The model was developed in TreeAge Pro 2018 (TreeAge Software, Williamstown, MA, USA). Statistical analyses were done in Minitab 17.1.0. (Minitap, Ltd. Coventry, UK). In order to assess the model’s accuracy for making relevant and meaningful predictions, a set of validation steps had been conducted . For face validation, experts were reviewing model structure, inputs assumptions, data sources and results. Model structure was informed by a review of health economic modelling methodologies for HCV screening , and was designed to function as a front-end tool for a dynamic transmission model for epidemiological projections. Mathematical calculations were validated internally. Comparisons between strategies were made based on the respective means, the median values, and 95% confidence intervals calculated from the probabilistic sensitivity analysis (PSA). We obtained confidence limits for costs per diagnosed infection (CPDI), incremental cost effectiveness ratio (ICER), and incremental net monetary benefit (INMB) from the 2.5th and 97.5th percentile of the respective result distribution. Statistical significance was analyzed conducting a 2-Sample t-test with a significance level of 0.05 on average results from a PSA. The probability for cost-effectiveness of strategies were tested within a WTP range from 0 to 100,000 Rubles ($0 to $4,108) and presented as cost-effectiveness acceptability curves. Besides comparisons on deterministic results of the base case scenario, sensitivity analyses were conducted to consider parameter variability and to check the impact of individual variable uncertainty on results and the overall model robustness. During PSA, values were varied widely within the ranges stated in Tables 1 and 2, and were randomly sampled from the respective distributions with 5,000 iterations. All variables were assumed to be independent. Univariate sensitivity analyses were performed on all variables and were reported as incremental cost-effectiveness tornado diagrams. To evaluate thresholds that indicate a change in the preferred strategy, bivariate analyses were performed over a wide range for adherence rates, WTP, AG reimbursement rates, AG sensitivity, AB specificity, and AB sensitivity. In analyses that were reported as net monetary benefits (NMB), the effectiveness (Number of diagnosed active infections) were converted into monetary units by multiplying it with the WTP threshold, then subtracting the costs of the strategy. The strategy with the highest NMB was regarded as preferred choice . The reporting of this study was done in accordance to the Consolidated Health Economic Evaluation Reporting Standards (CHEERS) .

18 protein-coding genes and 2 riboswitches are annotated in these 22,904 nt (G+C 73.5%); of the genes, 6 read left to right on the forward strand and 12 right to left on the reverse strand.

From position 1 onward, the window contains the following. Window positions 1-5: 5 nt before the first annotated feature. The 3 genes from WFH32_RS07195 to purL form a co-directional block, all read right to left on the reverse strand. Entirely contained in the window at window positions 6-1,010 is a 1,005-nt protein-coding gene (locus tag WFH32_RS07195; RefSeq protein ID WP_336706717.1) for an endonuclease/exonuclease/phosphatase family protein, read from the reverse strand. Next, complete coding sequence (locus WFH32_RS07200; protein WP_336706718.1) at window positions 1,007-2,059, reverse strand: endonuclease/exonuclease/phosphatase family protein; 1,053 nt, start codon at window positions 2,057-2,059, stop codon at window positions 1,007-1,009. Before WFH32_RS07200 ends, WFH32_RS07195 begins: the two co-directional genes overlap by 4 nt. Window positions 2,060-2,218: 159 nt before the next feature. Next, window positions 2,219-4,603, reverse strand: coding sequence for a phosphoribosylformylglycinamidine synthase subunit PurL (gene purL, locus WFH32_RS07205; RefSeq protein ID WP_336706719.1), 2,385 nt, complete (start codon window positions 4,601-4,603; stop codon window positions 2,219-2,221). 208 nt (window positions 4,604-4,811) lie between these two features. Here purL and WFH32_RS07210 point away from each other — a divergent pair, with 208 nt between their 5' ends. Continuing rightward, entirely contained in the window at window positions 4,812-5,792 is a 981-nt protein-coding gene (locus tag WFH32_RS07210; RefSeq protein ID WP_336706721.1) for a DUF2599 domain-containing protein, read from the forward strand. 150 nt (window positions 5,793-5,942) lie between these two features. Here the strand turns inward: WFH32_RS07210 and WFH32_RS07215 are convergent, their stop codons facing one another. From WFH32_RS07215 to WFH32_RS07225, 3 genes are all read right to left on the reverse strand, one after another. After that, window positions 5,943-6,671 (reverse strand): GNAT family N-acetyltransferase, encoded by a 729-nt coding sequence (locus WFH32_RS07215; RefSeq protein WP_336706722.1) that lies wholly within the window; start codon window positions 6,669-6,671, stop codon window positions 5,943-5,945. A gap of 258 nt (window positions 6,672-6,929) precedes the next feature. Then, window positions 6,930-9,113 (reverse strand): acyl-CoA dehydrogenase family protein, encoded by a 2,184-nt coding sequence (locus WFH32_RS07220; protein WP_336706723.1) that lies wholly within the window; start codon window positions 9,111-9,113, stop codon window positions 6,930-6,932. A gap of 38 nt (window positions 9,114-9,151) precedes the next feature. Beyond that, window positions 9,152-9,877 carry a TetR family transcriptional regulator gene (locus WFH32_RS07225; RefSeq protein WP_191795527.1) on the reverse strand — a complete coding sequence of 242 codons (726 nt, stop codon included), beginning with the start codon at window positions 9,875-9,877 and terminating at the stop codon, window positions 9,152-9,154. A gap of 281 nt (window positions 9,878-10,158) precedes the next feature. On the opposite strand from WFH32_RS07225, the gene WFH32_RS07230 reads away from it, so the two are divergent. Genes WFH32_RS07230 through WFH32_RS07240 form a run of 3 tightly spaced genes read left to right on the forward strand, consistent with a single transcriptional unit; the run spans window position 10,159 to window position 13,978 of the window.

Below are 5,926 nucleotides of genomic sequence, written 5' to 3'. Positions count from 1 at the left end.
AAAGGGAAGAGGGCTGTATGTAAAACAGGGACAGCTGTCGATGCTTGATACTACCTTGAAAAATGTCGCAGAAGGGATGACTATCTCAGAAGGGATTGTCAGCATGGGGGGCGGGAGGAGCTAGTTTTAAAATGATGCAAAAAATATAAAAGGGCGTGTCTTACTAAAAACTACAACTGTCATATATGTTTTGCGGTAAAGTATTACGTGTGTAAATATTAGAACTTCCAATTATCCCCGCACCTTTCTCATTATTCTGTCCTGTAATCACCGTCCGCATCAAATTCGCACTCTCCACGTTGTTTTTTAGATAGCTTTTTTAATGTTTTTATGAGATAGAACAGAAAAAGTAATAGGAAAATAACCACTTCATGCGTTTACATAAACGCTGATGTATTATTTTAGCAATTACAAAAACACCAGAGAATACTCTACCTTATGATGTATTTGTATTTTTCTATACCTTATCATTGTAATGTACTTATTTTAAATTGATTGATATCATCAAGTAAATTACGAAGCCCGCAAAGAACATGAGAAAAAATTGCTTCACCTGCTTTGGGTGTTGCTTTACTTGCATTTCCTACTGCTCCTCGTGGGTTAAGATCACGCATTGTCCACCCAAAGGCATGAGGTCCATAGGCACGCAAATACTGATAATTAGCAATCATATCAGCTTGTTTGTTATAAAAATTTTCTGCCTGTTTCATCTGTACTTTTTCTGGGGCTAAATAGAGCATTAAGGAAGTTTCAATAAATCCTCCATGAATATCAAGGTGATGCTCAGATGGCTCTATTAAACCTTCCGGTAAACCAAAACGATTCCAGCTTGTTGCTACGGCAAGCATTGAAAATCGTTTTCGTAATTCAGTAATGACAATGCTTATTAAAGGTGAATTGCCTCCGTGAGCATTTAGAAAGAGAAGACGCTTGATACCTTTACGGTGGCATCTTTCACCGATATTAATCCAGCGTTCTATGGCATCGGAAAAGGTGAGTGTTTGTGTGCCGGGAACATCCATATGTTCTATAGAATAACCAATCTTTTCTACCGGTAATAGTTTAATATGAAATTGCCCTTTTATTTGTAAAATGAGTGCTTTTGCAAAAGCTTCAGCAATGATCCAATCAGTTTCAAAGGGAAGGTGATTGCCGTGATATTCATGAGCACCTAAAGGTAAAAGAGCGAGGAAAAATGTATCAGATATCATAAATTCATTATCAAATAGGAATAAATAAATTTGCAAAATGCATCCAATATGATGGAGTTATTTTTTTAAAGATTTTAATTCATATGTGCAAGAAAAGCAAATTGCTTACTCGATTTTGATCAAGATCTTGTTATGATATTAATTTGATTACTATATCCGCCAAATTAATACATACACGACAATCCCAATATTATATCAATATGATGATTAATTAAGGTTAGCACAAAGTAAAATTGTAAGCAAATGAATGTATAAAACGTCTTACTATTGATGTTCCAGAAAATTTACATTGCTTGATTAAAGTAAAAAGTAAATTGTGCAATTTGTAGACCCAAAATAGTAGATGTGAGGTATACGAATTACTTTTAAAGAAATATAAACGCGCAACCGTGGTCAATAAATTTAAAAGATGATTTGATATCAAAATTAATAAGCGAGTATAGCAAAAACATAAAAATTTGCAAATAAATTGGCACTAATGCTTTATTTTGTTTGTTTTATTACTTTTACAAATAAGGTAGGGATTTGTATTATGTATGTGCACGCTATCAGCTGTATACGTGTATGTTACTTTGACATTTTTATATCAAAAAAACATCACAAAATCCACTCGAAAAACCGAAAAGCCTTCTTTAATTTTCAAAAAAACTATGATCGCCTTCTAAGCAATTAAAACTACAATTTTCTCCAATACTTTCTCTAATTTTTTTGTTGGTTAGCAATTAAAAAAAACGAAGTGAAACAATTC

A comparison of deterministic and probabilistic results from Monte Carlo simulations with 5,000 iterations (PSA) showed good concordance and robust model results (Table D and E in S1 File). Hereinafter, except for deterministic sensitivity analyses, all results refer to outputs from the PSA. In a perfect adherence scenario, more active infections were identified with Strategy II and IV compared to current practice (Strategy I) resulting in a superior capture rate (II: 81.8% vs. 79.0%, p = 0.007; IV: 96.7%, p<0.001, Table 3). The capture rate of active infections with Strategy III was not significantly different compared to Strategy I with a slightly reduced diagnostic accuracy. In contrast, diagnostic accuracy for Strategy II (99.46%) and IV (98.96%) were significantly higher and lower compared to I (99.39%, p<0.001 for both). Although capturing more infections, the latter was caused by a substantial increase in false positive cases in Strategy IV (Fig B. in S1 File). Poor adherence to the requested screening cascade led to substantially reduced the overall number of complete diagnosis which is the total yield of subjects following the entire pathway (Strategy I: 89.0%; II: 89.4%; III: 90.1%; IV: 90.1%, Table 3). Accordingly, the capture rate of active HCV infections in Strategy I was impaired by 48% from 79.0% to 40.6%. The effectiveness’ of alternatives strategies were affected to a lesser extent: a loss of subjects during the screening cascade reduced the capture rate of active infections by 16.0%, 14.3%, and 14.3% for strategies II, III, and IV, respectively. Consequently, Strategy II, III, and IV identified 69%, 67%, and 104% more active infections compared to the standard, which was on average equal to 820 (II; 95%CI: 815 to 824), 793 (III; 95%CI: 789 to 797), and 1,233 (IV; 95%CI: 1,228. to 1,238) additionally detected active HCV infections for 100,000 subjects screened (Fig 3, Table 3).